Confederate statues and the politics of public art

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A statue of Robert E. Lee on Monument Avenue in Richmond, Virginia,
the former capitol of the Confederacy. Mayor Levar M. Stoney has
said he believes the Confederate statues should be removed.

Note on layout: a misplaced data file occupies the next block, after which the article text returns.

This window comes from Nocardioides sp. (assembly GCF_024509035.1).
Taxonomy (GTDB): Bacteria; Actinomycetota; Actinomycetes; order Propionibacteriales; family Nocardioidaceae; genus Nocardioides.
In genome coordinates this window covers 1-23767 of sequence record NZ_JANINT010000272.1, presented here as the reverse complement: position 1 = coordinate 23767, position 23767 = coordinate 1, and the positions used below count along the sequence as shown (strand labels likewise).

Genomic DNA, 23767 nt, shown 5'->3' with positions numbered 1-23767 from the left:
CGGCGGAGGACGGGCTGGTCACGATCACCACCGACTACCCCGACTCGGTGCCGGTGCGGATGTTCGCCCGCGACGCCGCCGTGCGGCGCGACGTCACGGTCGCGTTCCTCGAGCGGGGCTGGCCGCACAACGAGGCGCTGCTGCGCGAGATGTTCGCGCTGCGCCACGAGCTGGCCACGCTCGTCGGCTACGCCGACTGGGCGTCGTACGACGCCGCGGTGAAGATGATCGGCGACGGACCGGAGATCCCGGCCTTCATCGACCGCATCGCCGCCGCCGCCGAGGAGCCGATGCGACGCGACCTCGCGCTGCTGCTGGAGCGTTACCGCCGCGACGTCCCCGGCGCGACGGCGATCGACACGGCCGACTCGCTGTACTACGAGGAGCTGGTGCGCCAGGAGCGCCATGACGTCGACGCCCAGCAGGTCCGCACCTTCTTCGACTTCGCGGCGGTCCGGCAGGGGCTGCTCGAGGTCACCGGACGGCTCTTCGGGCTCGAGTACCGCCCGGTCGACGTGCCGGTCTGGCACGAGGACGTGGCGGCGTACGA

A rush to remove Confederate statues in dozens of cities has opened a debate. Should they be torn down in the name of today's social values, or maintained as teachable moments, with some kind of instructional material that explains their place in history? And what's the takeaway from this debate for public art today? We talk with Felicia Filer about how a struggle with roots in the South is playing out in the Southland, and why public art matters.